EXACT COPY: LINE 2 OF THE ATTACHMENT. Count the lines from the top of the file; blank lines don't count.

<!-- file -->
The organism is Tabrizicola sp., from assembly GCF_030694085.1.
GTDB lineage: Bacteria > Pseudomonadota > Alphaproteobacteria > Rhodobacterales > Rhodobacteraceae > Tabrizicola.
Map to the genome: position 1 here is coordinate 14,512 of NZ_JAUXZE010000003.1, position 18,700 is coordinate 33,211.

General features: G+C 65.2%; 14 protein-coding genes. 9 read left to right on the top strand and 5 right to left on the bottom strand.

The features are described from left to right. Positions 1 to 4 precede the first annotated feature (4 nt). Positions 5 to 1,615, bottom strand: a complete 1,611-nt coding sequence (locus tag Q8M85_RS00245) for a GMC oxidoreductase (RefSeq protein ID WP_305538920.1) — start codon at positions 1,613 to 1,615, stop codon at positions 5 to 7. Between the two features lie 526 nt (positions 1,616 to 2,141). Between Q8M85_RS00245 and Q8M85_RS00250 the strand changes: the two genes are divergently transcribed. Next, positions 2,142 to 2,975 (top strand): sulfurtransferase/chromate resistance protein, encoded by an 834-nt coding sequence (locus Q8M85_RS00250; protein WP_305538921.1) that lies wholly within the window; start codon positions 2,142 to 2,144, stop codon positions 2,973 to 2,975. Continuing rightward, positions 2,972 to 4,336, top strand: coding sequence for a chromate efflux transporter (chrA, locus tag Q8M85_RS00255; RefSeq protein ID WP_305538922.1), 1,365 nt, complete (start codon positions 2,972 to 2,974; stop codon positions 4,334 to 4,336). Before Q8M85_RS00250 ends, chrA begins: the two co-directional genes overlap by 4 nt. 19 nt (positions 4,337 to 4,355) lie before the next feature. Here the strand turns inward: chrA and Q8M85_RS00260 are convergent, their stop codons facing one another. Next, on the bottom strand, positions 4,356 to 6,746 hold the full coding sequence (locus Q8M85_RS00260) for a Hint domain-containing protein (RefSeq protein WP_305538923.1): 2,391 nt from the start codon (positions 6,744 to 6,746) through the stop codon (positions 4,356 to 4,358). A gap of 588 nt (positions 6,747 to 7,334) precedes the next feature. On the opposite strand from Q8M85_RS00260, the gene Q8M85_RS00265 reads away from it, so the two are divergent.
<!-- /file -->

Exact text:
GTDB lineage: Bacteria > Pseudomonadota > Alphaproteobacteria > Rhodobacterales > Rhodobacteraceae > Tabrizicola.